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for·​est ˈfȯr-əst How to pronounce forest (audio)
often attributive
: a dense growth of trees and underbrush covering a large tract
A fire destroyed acres of forest.
forests of pine and mahogany
: a tract of wooded land in England formerly owned by the sovereign and used for game
: something resembling a forest especially in profusion or lushness
a forest of microphones
a kelp forest
a forest of skyscrapers
forestal adjective
or forestial
fə-ˈre-stē-əl How to pronounce forest (audio)
forested adjective


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forested; foresting; forests

transitive verb

: to cover with trees or forest
land densely forested with firs
forestation noun

Examples of forest in a Sentence

Noun Fires destroyed acres of forest. the endless forest that the first European settlers encountered
Recent Examples on the Web
His research has found that squirrel behavior is one of the biggest factors influencing forest regeneration and where trees — and plenty of other plants — grow. Kate Morgan, Washington Post, 21 Feb. 2024 Luc’s bent-toed geckos were found at night on karst limestone cliffs and in the trees and vines of a nearby forest, the study said. Aspen Pflughoeft, Miami Herald, 20 Feb. 2024 Now Tesla wants to clear out an additional 250 acres of forest near the plant for warehouses and a rail yard, as well as for a day care center for employees and the community. Melissa Eddy, New York Times, 19 Feb. 2024 Rainwater trickles off the roof and softly down the wood like a light shower in a rain forest, Rice said. David Caraccio, Sacramento Bee, 17 Feb. 2024 With a winding staircase leading up to the Spiral Tree House, nature and comfortable living are perfectly merged in the forest with 360-degree views of the Japanese island’s jungle, complete with a relaxing deck space with string lights and decorative pillows. Rachel Chang, Travel + Leisure, 16 Feb. 2024 Experts found the frogs in two forest environments, both with clay and white-sand soil. Moira Ritter, Miami Herald, 9 Feb. 2024 Chile has been under extreme fire weather conditions as an unrelenting drought for much of the past decade has dried up forests and depleted water supplies. Somini Sengupta, New York Times, 5 Feb. 2024 The coalition’s mission is to plant 100 million trees around the world to help accelerate forest restoration. Brittany Spanos, Rolling Stone, 5 Feb. 2024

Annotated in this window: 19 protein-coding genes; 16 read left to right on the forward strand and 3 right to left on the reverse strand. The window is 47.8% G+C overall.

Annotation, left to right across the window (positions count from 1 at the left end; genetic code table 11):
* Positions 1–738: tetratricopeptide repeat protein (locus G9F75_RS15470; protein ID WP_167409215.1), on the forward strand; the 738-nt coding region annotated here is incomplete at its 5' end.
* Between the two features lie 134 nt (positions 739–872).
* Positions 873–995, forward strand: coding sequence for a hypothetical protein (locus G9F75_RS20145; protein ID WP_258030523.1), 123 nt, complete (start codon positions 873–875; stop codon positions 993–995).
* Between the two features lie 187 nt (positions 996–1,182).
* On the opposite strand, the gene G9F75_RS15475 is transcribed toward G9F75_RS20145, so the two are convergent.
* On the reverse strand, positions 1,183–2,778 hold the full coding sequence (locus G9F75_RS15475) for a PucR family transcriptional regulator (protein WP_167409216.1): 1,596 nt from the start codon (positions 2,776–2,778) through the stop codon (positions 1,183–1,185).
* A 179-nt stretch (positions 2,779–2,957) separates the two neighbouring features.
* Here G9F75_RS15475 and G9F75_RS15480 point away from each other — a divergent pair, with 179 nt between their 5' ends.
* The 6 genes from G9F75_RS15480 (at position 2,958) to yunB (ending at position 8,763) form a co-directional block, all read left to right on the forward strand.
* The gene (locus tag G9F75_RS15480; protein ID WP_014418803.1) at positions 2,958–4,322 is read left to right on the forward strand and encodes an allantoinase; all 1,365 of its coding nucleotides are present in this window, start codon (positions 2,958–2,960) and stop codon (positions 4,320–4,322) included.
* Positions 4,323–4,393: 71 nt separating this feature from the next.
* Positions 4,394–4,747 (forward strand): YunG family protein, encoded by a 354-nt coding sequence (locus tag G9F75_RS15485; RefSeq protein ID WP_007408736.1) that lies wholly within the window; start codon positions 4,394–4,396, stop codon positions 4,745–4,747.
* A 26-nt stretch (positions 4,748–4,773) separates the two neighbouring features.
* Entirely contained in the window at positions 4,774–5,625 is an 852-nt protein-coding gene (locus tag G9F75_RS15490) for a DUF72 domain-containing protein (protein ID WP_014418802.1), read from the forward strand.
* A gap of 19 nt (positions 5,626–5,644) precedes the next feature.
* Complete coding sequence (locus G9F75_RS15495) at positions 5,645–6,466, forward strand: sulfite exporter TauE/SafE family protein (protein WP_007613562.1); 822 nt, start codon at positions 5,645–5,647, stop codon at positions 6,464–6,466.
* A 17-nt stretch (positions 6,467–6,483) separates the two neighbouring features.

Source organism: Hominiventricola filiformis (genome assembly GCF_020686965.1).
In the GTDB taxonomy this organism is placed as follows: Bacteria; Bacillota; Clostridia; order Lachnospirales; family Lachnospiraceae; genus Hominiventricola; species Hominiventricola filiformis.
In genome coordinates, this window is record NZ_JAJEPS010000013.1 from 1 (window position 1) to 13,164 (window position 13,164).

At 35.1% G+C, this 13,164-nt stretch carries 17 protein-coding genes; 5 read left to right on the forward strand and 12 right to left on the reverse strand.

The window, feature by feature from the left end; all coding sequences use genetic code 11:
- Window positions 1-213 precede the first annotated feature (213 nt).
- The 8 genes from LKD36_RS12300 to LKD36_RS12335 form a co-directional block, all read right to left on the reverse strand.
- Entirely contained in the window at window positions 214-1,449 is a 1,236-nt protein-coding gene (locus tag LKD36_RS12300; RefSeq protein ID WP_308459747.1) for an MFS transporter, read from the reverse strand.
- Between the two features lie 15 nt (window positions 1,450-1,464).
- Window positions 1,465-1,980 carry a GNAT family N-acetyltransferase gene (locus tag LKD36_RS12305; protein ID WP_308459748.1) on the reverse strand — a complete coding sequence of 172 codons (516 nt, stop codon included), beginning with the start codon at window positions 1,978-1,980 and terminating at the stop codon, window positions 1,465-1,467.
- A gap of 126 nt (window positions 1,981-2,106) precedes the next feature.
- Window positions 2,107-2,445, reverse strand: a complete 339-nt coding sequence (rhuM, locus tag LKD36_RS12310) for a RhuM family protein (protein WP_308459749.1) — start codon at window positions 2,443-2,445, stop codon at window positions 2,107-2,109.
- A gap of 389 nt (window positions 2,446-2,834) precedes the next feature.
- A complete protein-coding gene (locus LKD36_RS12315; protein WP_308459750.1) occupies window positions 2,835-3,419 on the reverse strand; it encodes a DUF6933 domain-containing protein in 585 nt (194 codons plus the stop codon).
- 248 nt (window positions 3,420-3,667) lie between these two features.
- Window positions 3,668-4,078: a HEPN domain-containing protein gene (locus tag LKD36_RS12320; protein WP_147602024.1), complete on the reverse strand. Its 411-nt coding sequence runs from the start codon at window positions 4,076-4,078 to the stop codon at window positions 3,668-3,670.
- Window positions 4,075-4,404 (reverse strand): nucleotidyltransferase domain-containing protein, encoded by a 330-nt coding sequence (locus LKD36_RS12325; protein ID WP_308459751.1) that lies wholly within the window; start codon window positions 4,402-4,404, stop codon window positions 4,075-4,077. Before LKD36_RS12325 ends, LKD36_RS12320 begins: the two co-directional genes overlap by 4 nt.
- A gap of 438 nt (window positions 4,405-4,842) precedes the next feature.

The 1-hectare (about 2.5-acre) property is forested and contains two ponds. Lauren Beale, Forbes, 15 Feb. 2024 Aspen forests shimmer in gold in mid-October, but the snows that can close U.S. Route 550 for days started falling before Halloween. Jonathan Weisman Benjamin Rasmussen, New York Times, 30 Nov. 2023 Another nearly rainless summer had left the Sierra Nevada forests desert dry, and the National Weather Service had issued a Red Flag warning for strong winds and low humidity. John Riha, Discover Magazine, 12 Nov. 2023 Scenic designer Nadir Bey’s set, forested with security-style floodlights, adds to the intensity. Celia Wren, Washington Post, 8 Nov. 2023 One of the likely reasons some parts of the community still don't have access to broadband is the terrain, which can be rocky and heavily forested. Josh Snyder, Arkansas Online, 29 Oct. 2023 The spongy moth is currently the most prevalent invasive problem in Wisconsin forests The spongy moth, McNee said, is currently the biggest invasive problem for Wisconsin's trees. Claire Reid, Journal Sentinel, 2 Aug. 2023 The ascent up its conical face promised to be an immersion into Guatemala’s natural order, taking us through an array of ecosystems, from farmland to cloud and alpine forests to the volcanic crater. David Amsden, Travel + Leisure, 19 Aug. 2023 The public’s videos also draw attention to the unique biodiversity in Arizona’s Sky Islands, the mountains that rise from desert to forest around southeastern Arizona and in Sonora, Hart said. Brandon Loomis, The Arizona Republic, 25 July 2023 See More

These examples are programmatically compiled from various online sources to illustrate current usage of the word 'forest.' Any opinions expressed in the examples do not represent those of Merriam-Webster or its editors. Send us feedback about these examples.

Word History


Noun and Verb

Middle English, from Anglo-French, from Late Latin forestis (silva) unenclosed (woodland), from Latin foris outside — more at forum

First Known Use


13th century, in the meaning defined at sense 1


circa 1828, in the meaning defined above

Time Traveler
The first known use of forest was in the 13th century

Dictionary Entries Near forest

Cite this Entry

“Forest.” Dictionary, Merriam-Webster, Accessed 27 Feb. 2024.

Kids Definition


: a dense growth of trees and underbrush covering a large area

More from Merriam-Webster on forest

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